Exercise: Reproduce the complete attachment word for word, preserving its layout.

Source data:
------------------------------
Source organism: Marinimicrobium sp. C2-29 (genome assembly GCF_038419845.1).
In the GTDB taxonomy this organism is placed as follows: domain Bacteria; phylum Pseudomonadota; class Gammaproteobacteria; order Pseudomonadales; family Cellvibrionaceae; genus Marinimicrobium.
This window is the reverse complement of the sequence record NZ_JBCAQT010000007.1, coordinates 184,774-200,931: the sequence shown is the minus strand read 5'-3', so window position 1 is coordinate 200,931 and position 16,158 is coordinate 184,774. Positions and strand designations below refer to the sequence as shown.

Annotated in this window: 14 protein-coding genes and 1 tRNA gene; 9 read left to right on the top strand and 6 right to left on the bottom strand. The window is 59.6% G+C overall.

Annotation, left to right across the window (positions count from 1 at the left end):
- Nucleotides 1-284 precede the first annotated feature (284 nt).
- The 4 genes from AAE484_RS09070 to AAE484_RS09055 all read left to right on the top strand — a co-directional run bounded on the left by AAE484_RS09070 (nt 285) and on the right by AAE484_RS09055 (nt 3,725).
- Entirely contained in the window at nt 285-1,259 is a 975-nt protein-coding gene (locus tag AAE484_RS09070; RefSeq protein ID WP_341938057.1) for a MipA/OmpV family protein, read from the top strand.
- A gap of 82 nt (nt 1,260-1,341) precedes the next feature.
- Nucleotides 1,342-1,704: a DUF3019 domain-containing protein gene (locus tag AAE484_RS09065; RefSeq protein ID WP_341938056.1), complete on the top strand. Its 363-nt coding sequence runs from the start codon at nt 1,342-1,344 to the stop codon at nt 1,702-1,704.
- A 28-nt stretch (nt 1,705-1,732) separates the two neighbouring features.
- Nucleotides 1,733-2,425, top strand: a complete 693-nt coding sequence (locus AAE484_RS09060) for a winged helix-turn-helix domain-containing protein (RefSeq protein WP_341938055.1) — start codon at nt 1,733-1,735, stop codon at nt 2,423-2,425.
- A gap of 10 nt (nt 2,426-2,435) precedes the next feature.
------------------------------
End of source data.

Source organism: Marinimicrobium sp. C2-29 (genome assembly GCF_038419845.1).
In the GTDB taxonomy this organism is placed as follows: domain Bacteria; phylum Pseudomonadota; class Gammaproteobacteria; order Pseudomonadales; family Cellvibrionaceae; genus Marinimicrobium.
This window is the reverse complement of the sequence record NZ_JBCAQT010000007.1, coordinates 184,774-200,931: the sequence shown is the minus strand read 5'-3', so window position 1 is coordinate 200,931 and position 16,158 is coordinate 184,774. Positions and strand designations below refer to the sequence as shown.

Annotated in this window: 14 protein-coding genes and 1 tRNA gene; 9 read left to right on the top strand and 6 right to left on the bottom strand. The window is 59.6% G+C overall.

Annotation, left to right across the window (positions count from 1 at the left end):
- Nucleotides 1-284 precede the first annotated feature (284 nt).
- The 4 genes from AAE484_RS09070 to AAE484_RS09055 all read left to right on the top strand — a co-directional run bounded on the left by AAE484_RS09070 (nt 285) and on the right by AAE484_RS09055 (nt 3,725).
- Entirely contained in the window at nt 285-1,259 is a 975-nt protein-coding gene (locus tag AAE484_RS09070; RefSeq protein ID WP_341938057.1) for a MipA/OmpV family protein, read from the top strand.
- A gap of 82 nt (nt 1,260-1,341) precedes the next feature.
- Nucleotides 1,342-1,704: a DUF3019 domain-containing protein gene (locus tag AAE484_RS09065; RefSeq protein ID WP_341938056.1), complete on the top strand. Its 363-nt coding sequence runs from the start codon at nt 1,342-1,344 to the stop codon at nt 1,702-1,704.
- A 28-nt stretch (nt 1,705-1,732) separates the two neighbouring features.
- Nucleotides 1,733-2,425, top strand: a complete 693-nt coding sequence (locus AAE484_RS09060) for a winged helix-turn-helix domain-containing protein (RefSeq protein WP_341938055.1) — start codon at nt 1,733-1,735, stop codon at nt 2,423-2,425.
- A gap of 10 nt (nt 2,426-2,435) precedes the next feature.